In general, however, this is an impossible question to answer. But instead of trying to apply a specific number, you can look at it in terms of the number of resources you were allocating to different BI tools and teams different data landscapes prior to the migration. This acts as one parameter. But another important thing to consider as well as the quality of your solution(s). By uniting all the data in one landscape, you can ensure that you are basing your business decisions on the correct KPI (rather than having two or three separate versions to choose from).
Ultimately, I would say the ROI is split between directs savings, less software and manpower costs, and (perhaps most importantly) indirect savings, the quality of your data solution.
What can you do to improve the project’s ROI?
When it comes to migrating data during a merger or acquisition, and specifically the BI perspective on this, it’s entirely necessary to start off by understanding and mapping the individual landscapes that are to be merged. How do they work individually and what are the potential challenges involved in ensuring that they will work together? Can the integrations in each of the landscapes remain the same throughout the migration process or will the new environment require additional middle grounds (ex. a data warehouses or data lakes) that will prepare the data in the correct way?
Ultimately, I think the key to maximizing ROI and success lies in automating the mapping of your current data landscapes as well as employing a documentation process that is automated and up to date.
Who usually leads a project like this? What roles are needed in the project team?
The CEO or CFO are involved in the early stages before the merger or acquisition has been decided upon and focus on investigating company figures and the true value of the business opportunity. After the merger has been finalized, you would typically need two CIOs whose primary focus is collaboration. It’s also important that the project is supported by top management because you need to have full transparency into a system when merging and migrating. This is furthermore important in order to facilitate collaboration.
Basically, there are a lot of people that need to be involved in a project this massive. And one of the biggest problems that arise when a lot of people are involved is, of course, human error. That’s why it is very important that the companies in question choose to be data-driven and employ data tools and automation wherever possible.
What are the top challenges that businesses typically face when merging data landscapes?
Getting people to collaborate and unite as one is probably the hardest part. Furthermore, companies are often lacking a proper and sturdy data governance framework, making overall data quality and documentation crucial challenges.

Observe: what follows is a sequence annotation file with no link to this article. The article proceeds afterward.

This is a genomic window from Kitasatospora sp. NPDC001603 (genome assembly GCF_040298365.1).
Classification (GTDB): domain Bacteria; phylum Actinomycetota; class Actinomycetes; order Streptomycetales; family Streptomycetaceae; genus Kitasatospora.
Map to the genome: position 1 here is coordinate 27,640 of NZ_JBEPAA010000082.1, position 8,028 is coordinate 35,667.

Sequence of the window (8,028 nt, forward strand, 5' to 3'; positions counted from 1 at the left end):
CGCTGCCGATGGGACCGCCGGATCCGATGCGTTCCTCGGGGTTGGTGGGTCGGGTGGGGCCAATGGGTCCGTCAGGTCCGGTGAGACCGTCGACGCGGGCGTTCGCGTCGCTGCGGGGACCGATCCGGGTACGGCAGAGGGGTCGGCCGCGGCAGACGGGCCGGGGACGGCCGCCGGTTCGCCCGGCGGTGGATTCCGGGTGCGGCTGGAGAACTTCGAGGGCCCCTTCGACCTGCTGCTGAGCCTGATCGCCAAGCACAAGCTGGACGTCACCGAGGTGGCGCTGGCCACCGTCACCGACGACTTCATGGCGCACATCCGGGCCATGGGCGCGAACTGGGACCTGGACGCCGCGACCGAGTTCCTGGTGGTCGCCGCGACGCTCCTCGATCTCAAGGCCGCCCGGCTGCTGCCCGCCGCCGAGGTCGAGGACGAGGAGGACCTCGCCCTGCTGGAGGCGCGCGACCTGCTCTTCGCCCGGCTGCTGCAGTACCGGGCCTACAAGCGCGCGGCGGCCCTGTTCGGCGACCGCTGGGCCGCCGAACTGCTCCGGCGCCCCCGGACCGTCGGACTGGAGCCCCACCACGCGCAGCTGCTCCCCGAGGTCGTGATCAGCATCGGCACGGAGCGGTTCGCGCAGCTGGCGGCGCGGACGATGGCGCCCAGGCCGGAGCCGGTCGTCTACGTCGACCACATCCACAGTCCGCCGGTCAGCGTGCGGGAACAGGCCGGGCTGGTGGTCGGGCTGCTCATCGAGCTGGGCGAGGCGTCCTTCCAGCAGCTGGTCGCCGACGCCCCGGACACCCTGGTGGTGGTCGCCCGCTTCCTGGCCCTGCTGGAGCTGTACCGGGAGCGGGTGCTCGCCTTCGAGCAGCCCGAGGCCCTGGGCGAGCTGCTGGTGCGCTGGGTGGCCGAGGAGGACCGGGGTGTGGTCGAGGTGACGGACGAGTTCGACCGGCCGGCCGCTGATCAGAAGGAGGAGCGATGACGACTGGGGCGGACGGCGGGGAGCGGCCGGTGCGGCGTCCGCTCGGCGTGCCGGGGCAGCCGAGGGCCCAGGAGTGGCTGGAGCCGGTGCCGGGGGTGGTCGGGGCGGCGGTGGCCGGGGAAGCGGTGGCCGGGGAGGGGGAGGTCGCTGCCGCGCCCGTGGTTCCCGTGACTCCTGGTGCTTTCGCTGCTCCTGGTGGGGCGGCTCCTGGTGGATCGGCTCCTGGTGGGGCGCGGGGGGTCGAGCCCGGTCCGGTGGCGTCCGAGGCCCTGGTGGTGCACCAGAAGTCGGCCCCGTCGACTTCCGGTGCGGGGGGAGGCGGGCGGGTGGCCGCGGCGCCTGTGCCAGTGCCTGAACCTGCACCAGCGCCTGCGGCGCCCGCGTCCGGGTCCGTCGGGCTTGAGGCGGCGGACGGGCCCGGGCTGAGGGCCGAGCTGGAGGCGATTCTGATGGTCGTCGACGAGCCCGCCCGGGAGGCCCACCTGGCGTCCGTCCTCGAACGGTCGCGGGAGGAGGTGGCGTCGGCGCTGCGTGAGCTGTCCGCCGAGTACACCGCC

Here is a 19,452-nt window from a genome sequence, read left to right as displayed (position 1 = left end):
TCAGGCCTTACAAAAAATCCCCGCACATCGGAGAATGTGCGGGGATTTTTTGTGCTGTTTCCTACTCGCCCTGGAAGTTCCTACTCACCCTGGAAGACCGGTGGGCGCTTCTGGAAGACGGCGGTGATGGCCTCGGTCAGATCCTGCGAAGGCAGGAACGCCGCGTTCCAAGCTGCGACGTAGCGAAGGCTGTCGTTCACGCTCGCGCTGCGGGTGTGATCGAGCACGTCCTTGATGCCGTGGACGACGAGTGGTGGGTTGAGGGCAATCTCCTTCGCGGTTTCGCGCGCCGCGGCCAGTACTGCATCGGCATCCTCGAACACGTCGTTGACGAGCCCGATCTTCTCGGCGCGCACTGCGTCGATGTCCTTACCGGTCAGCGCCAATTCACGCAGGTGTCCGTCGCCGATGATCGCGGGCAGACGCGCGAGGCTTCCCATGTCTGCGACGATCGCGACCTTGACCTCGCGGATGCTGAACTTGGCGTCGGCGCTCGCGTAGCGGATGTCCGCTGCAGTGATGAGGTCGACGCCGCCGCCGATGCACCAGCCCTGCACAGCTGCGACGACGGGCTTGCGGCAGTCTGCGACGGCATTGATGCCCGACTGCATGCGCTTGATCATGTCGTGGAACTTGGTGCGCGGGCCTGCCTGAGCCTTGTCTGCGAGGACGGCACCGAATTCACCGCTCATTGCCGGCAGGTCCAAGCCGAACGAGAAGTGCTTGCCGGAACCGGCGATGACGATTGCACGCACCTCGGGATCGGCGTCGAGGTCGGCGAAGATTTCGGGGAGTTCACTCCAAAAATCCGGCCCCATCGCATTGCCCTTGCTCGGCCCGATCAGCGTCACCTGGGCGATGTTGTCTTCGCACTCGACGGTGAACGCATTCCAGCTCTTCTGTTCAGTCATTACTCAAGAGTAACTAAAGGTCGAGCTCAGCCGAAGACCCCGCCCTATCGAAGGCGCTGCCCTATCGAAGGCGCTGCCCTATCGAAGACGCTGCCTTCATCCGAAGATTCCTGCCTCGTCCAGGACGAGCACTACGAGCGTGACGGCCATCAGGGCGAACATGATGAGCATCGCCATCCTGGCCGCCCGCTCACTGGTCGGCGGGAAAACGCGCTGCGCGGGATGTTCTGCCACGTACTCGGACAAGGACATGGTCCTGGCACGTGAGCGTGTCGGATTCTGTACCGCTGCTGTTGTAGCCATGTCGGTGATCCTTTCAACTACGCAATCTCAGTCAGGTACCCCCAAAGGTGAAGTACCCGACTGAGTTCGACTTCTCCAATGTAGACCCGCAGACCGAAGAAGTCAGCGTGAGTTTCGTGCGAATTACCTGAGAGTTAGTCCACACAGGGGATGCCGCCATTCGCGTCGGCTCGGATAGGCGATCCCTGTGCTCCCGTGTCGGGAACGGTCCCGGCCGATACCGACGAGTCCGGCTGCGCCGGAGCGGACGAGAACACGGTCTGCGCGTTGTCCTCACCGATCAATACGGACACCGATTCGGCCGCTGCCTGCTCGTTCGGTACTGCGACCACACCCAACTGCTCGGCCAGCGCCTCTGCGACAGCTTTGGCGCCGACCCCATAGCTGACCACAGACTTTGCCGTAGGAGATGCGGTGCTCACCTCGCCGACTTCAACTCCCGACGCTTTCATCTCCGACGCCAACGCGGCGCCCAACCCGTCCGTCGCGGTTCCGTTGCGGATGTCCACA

How does NodeGraph help to deal with these challenges? How does the NodeGraph data intelligence platform work? What does it do?
Primarily, NodeGraph allows you to automatically map and create automated documentation of the data landscapes in question. This will ensure that you are always up to date and will set the foundation on which to start building your combined data governance framework.
It’s also worth considering the data that led to the merger/acquisition in the first place – and whether this data was actually trustworthy.
Basically, prior to a merger/acquisition, there is a lot of knowledge and data exchange that goes on between the companies in question, related to things like revenue, overhead, employees, etc. But how can you know that these numbers are correct? And that they are being sourced from the correct place?
If you use NodeGraph in this scenario, you can automatically see an overview of the data landscape in question and are able to validate the data that you have received.
Are there any alternative tools or strategies?
One alternative strategy involved using your BI tool and collecting the numbers from there. That work will be manual and very time-consuming. If the merger/acquisition is international, this method might also see companies encounter language barriers in the form of country-specific systems, explanations and documentation.
For some, mergers are a one-off, for some, it happens quite often – how can NodeGraph be a long-term solution in both cases?
NodeGraph will help you with a lot of issues associated with your merger – from the initial KPI run-through, evaluating how figures are calculated and where data actually comes from, to the actual merger, providing an entire data landscape map with full end-to-end data lineage visualization. Additionally, you are able to automatically document your data landscapes, ensuring that everything is always currently and properly reported. All in all, NodeGraph enables you to have full control of your complete data landscape.
When it comes to more long-term wins, one of these is reflected in your data governance framework. With the knowledge that your data is always accurate and the ability to track your data throughout your landscape, you are able to build a solid foundation for high-quality governance.